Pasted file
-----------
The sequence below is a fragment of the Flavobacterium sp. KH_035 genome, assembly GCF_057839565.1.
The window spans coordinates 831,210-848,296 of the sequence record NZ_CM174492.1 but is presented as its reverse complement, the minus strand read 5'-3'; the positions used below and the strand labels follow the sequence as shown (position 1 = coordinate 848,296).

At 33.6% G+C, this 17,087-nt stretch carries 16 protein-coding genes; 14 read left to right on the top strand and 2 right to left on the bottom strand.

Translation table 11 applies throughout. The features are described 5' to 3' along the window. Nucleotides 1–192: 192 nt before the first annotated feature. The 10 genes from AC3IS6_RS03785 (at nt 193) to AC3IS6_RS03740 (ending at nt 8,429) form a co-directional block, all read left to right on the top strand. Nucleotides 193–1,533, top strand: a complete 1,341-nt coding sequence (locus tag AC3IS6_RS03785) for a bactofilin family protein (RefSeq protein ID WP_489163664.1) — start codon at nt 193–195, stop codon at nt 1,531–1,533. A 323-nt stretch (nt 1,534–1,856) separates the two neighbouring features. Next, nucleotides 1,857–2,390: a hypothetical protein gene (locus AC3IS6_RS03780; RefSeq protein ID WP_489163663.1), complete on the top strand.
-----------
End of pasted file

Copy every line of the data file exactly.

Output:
The sequence below is a fragment of the Flavobacterium sp. KH_035 genome, assembly GCF_057839565.1.
The window spans coordinates 831,210-848,296 of the sequence record NZ_CM174492.1 but is presented as its reverse complement, the minus strand read 5'-3'; the positions used below and the strand labels follow the sequence as shown (position 1 = coordinate 848,296).

At 33.6% G+C, this 17,087-nt stretch carries 16 protein-coding genes; 14 read left to right on the top strand and 2 right to left on the bottom strand.

Translation table 11 applies throughout. The features are described 5' to 3' along the window. Nucleotides 1–192: 192 nt before the first annotated feature. The 10 genes from AC3IS6_RS03785 (at nt 193) to AC3IS6_RS03740 (ending at nt 8,429) form a co-directional block, all read left to right on the top strand. Nucleotides 193–1,533, top strand: a complete 1,341-nt coding sequence (locus tag AC3IS6_RS03785) for a bactofilin family protein (RefSeq protein ID WP_489163664.1) — start codon at nt 193–195, stop codon at nt 1,531–1,533. A 323-nt stretch (nt 1,534–1,856) separates the two neighbouring features. Next, nucleotides 1,857–2,390: a hypothetical protein gene (locus AC3IS6_RS03780; RefSeq protein ID WP_489163663.1), complete on the top strand.